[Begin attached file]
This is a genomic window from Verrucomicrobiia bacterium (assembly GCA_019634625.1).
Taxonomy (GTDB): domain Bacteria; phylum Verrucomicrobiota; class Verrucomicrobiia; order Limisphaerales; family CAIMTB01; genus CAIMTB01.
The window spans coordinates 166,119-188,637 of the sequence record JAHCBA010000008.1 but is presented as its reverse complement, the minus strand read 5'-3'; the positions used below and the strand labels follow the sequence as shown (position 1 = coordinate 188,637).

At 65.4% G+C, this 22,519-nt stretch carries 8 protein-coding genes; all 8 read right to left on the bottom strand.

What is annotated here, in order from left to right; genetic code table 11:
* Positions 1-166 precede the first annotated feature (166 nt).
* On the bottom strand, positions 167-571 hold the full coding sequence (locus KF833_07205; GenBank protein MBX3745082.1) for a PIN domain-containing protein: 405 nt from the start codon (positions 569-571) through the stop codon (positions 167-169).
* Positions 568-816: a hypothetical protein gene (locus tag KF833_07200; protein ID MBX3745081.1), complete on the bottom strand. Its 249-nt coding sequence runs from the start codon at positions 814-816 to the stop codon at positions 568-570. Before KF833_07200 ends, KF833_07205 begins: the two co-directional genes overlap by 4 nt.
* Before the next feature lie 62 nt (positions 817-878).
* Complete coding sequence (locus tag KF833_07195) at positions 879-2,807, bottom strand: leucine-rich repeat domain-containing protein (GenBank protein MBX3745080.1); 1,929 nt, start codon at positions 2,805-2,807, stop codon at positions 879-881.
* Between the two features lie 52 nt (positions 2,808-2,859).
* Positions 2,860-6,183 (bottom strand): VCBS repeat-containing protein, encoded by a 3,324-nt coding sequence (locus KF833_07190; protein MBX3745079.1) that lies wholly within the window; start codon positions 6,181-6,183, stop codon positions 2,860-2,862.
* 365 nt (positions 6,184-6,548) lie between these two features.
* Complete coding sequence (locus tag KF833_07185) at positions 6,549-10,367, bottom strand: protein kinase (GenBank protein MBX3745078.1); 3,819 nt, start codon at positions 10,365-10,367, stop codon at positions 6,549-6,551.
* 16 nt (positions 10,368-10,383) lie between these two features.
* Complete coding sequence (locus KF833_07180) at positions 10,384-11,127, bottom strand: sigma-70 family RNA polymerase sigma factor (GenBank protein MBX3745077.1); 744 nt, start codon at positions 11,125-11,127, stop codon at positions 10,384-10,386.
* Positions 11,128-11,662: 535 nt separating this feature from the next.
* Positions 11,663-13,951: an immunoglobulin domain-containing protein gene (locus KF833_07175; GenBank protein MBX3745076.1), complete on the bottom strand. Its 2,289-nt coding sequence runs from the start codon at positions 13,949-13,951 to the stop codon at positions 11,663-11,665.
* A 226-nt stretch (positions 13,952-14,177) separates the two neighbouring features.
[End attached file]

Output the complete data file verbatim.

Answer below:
This is a genomic window from Verrucomicrobiia bacterium (assembly GCA_019634625.1).
Taxonomy (GTDB): domain Bacteria; phylum Verrucomicrobiota; class Verrucomicrobiia; order Limisphaerales; family CAIMTB01; genus CAIMTB01.
The window spans coordinates 166,119-188,637 of the sequence record JAHCBA010000008.1 but is presented as its reverse complement, the minus strand read 5'-3'; the positions used below and the strand labels follow the sequence as shown (position 1 = coordinate 188,637).

At 65.4% G+C, this 22,519-nt stretch carries 8 protein-coding genes; all 8 read right to left on the bottom strand.

What is annotated here, in order from left to right; genetic code table 11:
* Positions 1-166 precede the first annotated feature (166 nt).
* On the bottom strand, positions 167-571 hold the full coding sequence (locus KF833_07205; GenBank protein MBX3745082.1) for a PIN domain-containing protein: 405 nt from the start codon (positions 569-571) through the stop codon (positions 167-169).
* Positions 568-816: a hypothetical protein gene (locus tag KF833_07200; protein ID MBX3745081.1), complete on the bottom strand. Its 249-nt coding sequence runs from the start codon at positions 814-816 to the stop codon at positions 568-570. Before KF833_07200 ends, KF833_07205 begins: the two co-directional genes overlap by 4 nt.
* Before the next feature lie 62 nt (positions 817-878).
* Complete coding sequence (locus tag KF833_07195) at positions 879-2,807, bottom strand: leucine-rich repeat domain-containing protein (GenBank protein MBX3745080.1); 1,929 nt, start codon at positions 2,805-2,807, stop codon at positions 879-881.
* Between the two features lie 52 nt (positions 2,808-2,859).
* Positions 2,860-6,183 (bottom strand): VCBS repeat-containing protein, encoded by a 3,324-nt coding sequence (locus KF833_07190; protein MBX3745079.1) that lies wholly within the window; start codon positions 6,181-6,183, stop codon positions 2,860-2,862.
* 365 nt (positions 6,184-6,548) lie between these two features.
* Complete coding sequence (locus tag KF833_07185) at positions 6,549-10,367, bottom strand: protein kinase (GenBank protein MBX3745078.1); 3,819 nt, start codon at positions 10,365-10,367, stop codon at positions 6,549-6,551.
* 16 nt (positions 10,368-10,383) lie between these two features.
* Complete coding sequence (locus KF833_07180) at positions 10,384-11,127, bottom strand: sigma-70 family RNA polymerase sigma factor (GenBank protein MBX3745077.1); 744 nt, start codon at positions 11,125-11,127, stop codon at positions 10,384-10,386.
* Positions 11,128-11,662: 535 nt separating this feature from the next.
* Positions 11,663-13,951: an immunoglobulin domain-containing protein gene (locus KF833_07175; GenBank protein MBX3745076.1), complete on the bottom strand. Its 2,289-nt coding sequence runs from the start codon at positions 13,949-13,951 to the stop codon at positions 11,663-11,665.
* A 226-nt stretch (positions 13,952-14,177) separates the two neighbouring features.